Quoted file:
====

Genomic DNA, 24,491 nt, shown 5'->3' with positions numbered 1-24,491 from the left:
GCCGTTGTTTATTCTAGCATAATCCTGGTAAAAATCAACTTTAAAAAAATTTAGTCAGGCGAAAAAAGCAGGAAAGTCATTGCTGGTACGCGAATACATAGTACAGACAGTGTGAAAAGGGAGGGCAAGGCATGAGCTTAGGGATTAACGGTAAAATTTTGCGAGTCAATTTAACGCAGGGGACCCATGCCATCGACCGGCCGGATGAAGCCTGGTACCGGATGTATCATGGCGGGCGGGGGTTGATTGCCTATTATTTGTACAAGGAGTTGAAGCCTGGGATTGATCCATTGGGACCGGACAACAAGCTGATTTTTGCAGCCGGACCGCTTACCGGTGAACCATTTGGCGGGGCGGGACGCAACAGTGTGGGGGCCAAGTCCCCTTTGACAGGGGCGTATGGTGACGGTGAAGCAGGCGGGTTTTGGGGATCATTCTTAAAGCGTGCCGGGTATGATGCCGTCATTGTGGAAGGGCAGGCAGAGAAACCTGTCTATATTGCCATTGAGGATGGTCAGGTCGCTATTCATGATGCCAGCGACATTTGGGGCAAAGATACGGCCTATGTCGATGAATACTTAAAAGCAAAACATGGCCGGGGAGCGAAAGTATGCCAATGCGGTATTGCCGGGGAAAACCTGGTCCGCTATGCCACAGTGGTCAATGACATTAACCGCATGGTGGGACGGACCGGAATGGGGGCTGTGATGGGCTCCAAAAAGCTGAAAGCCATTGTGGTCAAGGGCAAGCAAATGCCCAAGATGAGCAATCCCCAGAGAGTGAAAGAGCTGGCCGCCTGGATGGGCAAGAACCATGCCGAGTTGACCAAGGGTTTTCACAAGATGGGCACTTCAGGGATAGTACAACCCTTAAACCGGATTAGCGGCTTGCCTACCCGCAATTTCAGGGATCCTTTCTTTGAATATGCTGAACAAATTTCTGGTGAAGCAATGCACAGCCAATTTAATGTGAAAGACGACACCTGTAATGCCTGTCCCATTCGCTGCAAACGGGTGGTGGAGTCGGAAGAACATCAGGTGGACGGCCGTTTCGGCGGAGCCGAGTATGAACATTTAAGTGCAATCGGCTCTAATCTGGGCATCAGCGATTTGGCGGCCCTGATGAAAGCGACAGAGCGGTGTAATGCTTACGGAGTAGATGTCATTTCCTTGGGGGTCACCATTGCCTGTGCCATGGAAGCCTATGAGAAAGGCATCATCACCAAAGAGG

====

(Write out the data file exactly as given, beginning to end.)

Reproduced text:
Genomic DNA, 24,491 nt, shown 5'->3' with positions numbered 1-24,491 from the left:
GCCGTTGTTTATTCTAGCATAATCCTGGTAAAAATCAACTTTAAAAAAATTTAGTCAGGCGAAAAAAGCAGGAAAGTCATTGCTGGTACGCGAATACATAGTACAGACAGTGTGAAAAGGGAGGGCAAGGCATGAGCTTAGGGATTAACGGTAAAATTTTGCGAGTCAATTTAACGCAGGGGACCCATGCCATCGACCGGCCGGATGAAGCCTGGTACCGGATGTATCATGGCGGGCGGGGGTTGATTGCCTATTATTTGTACAAGGAGTTGAAGCCTGGGATTGATCCATTGGGACCGGACAACAAGCTGATTTTTGCAGCCGGACCGCTTACCGGTGAACCATTTGGCGGGGCGGGACGCAACAGTGTGGGGGCCAAGTCCCCTTTGACAGGGGCGTATGGTGACGGTGAAGCAGGCGGGTTTTGGGGATCATTCTTAAAGCGTGCCGGGTATGATGCCGTCATTGTGGAAGGGCAGGCAGAGAAACCTGTCTATATTGCCATTGAGGATGGTCAGGTCGCTATTCATGATGCCAGCGACATTTGGGGCAAAGATACGGCCTATGTCGATGAATACTTAAAAGCAAAACATGGCCGGGGAGCGAAAGTATGCCAATGCGGTATTGCCGGGGAAAACCTGGTCCGCTATGCCACAGTGGTCAATGACATTAACCGCATGGTGGGACGGACCGGAATGGGGGCTGTGATGGGCTCCAAAAAGCTGAAAGCCATTGTGGTCAAGGGCAAGCAAATGCCCAAGATGAGCAATCCCCAGAGAGTGAAAGAGCTGGCCGCCTGGATGGGCAAGAACCATGCCGAGTTGACCAAGGGTTTTCACAAGATGGGCACTTCAGGGATAGTACAACCCTTAAACCGGATTAGCGGCTTGCCTACCCGCAATTTCAGGGATCCTTTCTTTGAATATGCTGAACAAATTTCTGGTGAAGCAATGCACAGCCAATTTAATGTGAAAGACGACACCTGTAATGCCTGTCCCATTCGCTGCAAACGGGTGGTGGAGTCGGAAGAACATCAGGTGGACGGCCGTTTCGGCGGAGCCGAGTATGAACATTTAAGTGCAATCGGCTCTAATCTGGGCATCAGCGATTTGGCGGCCCTGATGAAAGCGACAGAGCGGTGTAATGCTTACGGAGTAGATGTCATTTCCTTGGGGGTCACCATTGCCTGTGCCATGGAAGCCTATGAGAAAGGCATCATCACCAAAGAGG